Despite extensive criticism of the Sec­ond Circuit precedent on which it relied, the majority held that both conventions allow consideration of FNC because they permit application of “procedural laws” in enforcement proceedings and “FNC is a doctrine ‘of procedure.’???” In his dissent Judge Gerard Lynch emphasized that he views the binding Second Circuit precedent on the FNC point as incorrectly decided. In particular, Lynch referred to the “rather technical and distinctly American use” of “procedure” and questioned whether a treaty “drawn from a variety of legal traditions” intended to have FNC severely affect enforceability of international arbitral awards. He also relied on the American Law Institute’s draft Restatement (Third) of the United States Law of International Commercial Arbitration, which takes the position that, since the grounds for nonenforcement are exclusive, FNC is inapplicable in enforcing arbitral awards under both the New York and Panama conventions.

Having determined that FNC may be applied, the Second Circuit majority held that the district court committed legal error in not considering as a dispositive public-interest factor a Peruvian statute that limited annual recovery against the defendant agency. Lynch’s careful dissent emphasized the “unprecedented” approach to finding FNC, the “tight” nexus of the action with the United States since the plaintiff “identified specific assets in the United States against which it hopes to levy” and the position against a comity rationale in the U.S. amicus brief. He warned that the majority’s reasoning will “distort the law of FNC in this Circuit and undercut the transnational effort (in which the United States is an active participant) to promote commercial arbitration.” (For a detailed scholarly analysis that views the majority’s reasoning as “astonishing and inexcusable” while urging a more nuanced approach for certain arbitral awards, see Alan Rau, “The Errors of Comity: Forum Non Conveniens Returns to the Second Circuit,” 23 Amer. Rev. Int’l Arb. 1, 17 (2012).)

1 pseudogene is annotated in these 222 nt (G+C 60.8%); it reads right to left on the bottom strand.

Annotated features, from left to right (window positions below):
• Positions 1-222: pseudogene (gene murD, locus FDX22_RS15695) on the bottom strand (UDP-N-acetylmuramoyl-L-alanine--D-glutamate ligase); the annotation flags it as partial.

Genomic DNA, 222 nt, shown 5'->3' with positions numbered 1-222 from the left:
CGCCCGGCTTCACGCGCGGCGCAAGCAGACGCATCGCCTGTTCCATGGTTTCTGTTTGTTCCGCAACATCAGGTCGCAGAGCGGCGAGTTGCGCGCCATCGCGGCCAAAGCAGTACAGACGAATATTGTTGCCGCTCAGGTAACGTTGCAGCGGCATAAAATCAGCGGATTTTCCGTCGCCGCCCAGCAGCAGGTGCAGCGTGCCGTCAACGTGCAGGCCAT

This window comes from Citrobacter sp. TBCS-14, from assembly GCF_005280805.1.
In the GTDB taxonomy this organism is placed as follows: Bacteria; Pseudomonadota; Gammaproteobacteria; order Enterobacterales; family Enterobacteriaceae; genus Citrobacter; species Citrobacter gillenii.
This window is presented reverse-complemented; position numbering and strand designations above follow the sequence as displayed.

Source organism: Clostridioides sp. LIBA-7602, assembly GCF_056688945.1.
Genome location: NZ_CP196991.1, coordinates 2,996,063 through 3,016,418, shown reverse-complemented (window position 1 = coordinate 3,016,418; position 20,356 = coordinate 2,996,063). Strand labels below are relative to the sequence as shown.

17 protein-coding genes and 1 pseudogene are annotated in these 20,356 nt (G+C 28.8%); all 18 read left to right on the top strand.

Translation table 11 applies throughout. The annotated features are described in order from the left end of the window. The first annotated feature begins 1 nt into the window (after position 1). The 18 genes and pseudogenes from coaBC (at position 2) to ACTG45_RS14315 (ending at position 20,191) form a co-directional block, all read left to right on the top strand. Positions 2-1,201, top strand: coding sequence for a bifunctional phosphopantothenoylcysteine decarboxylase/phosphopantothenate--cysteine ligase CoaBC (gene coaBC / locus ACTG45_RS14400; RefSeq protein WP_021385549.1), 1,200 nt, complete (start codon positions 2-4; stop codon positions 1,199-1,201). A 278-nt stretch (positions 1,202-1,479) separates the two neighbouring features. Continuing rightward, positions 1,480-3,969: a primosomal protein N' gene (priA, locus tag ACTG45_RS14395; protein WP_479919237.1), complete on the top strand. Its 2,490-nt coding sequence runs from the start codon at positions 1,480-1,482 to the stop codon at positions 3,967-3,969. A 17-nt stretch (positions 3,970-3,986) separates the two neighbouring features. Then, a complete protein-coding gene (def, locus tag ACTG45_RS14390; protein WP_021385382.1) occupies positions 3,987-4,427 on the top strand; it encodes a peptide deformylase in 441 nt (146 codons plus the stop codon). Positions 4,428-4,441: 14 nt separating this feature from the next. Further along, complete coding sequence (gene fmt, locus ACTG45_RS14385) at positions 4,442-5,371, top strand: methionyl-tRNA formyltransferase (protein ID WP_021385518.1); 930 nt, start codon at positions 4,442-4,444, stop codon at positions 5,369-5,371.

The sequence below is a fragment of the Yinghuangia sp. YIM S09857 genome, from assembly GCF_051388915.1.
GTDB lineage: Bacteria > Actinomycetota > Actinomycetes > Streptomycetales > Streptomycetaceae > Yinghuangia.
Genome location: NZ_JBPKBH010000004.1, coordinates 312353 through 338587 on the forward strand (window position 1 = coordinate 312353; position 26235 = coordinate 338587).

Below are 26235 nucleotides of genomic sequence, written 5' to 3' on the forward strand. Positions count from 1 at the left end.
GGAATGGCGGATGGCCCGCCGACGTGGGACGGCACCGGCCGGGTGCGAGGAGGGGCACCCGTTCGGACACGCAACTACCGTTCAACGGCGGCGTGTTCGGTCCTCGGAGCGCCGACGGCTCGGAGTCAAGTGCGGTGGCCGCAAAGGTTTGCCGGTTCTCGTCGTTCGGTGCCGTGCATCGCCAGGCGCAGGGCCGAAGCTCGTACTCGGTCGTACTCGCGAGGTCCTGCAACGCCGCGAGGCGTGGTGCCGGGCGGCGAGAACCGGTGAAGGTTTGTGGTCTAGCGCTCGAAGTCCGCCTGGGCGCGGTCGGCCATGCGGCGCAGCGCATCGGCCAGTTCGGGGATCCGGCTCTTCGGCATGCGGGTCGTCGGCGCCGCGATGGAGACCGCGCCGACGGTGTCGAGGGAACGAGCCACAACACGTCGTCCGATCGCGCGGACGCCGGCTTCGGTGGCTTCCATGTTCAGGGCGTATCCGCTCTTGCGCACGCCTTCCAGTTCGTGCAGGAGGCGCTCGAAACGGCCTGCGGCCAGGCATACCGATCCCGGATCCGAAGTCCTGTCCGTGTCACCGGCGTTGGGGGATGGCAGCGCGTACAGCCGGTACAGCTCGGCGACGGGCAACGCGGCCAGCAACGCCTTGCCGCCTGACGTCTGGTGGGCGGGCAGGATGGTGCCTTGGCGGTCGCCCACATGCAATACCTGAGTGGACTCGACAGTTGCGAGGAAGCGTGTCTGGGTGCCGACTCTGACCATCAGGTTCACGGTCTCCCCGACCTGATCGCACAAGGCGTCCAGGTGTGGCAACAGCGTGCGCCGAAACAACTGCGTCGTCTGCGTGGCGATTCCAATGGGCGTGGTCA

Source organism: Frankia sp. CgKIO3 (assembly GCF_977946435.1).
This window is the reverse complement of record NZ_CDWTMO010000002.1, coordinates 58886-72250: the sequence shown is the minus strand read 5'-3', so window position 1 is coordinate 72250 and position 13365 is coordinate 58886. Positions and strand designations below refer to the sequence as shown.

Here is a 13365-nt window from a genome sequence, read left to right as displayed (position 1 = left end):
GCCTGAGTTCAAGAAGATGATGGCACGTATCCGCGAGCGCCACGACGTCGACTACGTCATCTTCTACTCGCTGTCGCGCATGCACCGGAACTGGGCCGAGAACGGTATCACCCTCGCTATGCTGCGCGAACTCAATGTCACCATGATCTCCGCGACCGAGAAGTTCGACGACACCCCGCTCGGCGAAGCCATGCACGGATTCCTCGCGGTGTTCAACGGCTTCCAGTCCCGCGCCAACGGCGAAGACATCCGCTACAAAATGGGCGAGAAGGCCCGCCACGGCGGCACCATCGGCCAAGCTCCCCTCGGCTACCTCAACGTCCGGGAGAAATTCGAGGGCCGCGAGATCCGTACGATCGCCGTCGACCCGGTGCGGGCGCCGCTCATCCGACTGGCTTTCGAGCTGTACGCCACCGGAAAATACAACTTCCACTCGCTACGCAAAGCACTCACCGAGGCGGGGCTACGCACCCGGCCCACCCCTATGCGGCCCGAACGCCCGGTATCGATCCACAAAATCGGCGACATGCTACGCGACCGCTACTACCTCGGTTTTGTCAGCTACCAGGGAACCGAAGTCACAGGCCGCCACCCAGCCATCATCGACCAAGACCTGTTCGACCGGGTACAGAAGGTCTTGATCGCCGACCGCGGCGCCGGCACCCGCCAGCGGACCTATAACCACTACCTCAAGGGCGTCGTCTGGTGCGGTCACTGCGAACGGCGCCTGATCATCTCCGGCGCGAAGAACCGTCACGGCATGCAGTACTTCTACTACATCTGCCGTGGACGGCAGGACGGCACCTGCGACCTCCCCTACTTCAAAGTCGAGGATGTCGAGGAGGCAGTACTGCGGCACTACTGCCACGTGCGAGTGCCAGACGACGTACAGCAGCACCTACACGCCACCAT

Article 14 of the 2005 Hague Con­vention specifies that the “procedure for recognition, declaration of enforceability or registration for enforcement, and the enforcement of the judgment are governed by the law of the requested State” unless the convention provides otherwise. The official report to the 2005 treaty specifies that Article 14 “does not of course cover the grounds on which recognition or enforcement may be refused” since those grounds are “governed exclusively by the Convention.” Trevor Hartley and Masato Dogauchi, Explanatory Report at ¶ 215. Brand and Herrup add that Article 14 “displaces local procedural law which might require a different result in a given case” from the result reached by applying the limited grounds for refusal specified in articles 8 and 9 of the Convention.

Despite this apparent clarity of the Hague Convention on the inapplicability of FNC to recognition and enforcement proceedings, Figueiredo and the United States’ amicus brief raise concerns about whether a court might somehow apply the same approach as the Second Circuit majority when FNC is invoked to resist enforcing judgments within the 2005 treaty’s scope. Accordingly, the State Department asked stakeholders whether the draft implementing legislation should include an express provision precluding application of FNC to enforcement. In response, several bar groups and commentators have urged that the department include an express provision on the point in the implementing legislation. For example, the International Section of the New York State Bar Association reasoned that, when the enforcing court has jurisdiction, such a provision would fulfill the “overall purpose of the Convention to promote mutual recognition, private parties’ expectations for global enforcement and the mutual enforcement of judgments among the Convention’s Contracting States.”

To this end, the proposed provision could specify that recognition or enforcement of a judgment within the scope of the convention shall not be declined “on the ground that the matter should be heard in a court of another country or state, including on the ground of forum non conveniens.” While Article 5(2) of the convention does not refer to FNC, inclusion of an express reference to the doctrine in the U.S. implementing legislation would promote domestic transparency, avoid ambiguity for our courts and for affected U.S. or foreign litigants, and align U.S. law more closely with the approach of other likely convention states.

Peter Trooboff is senior counsel in Washington at Covington & Burling.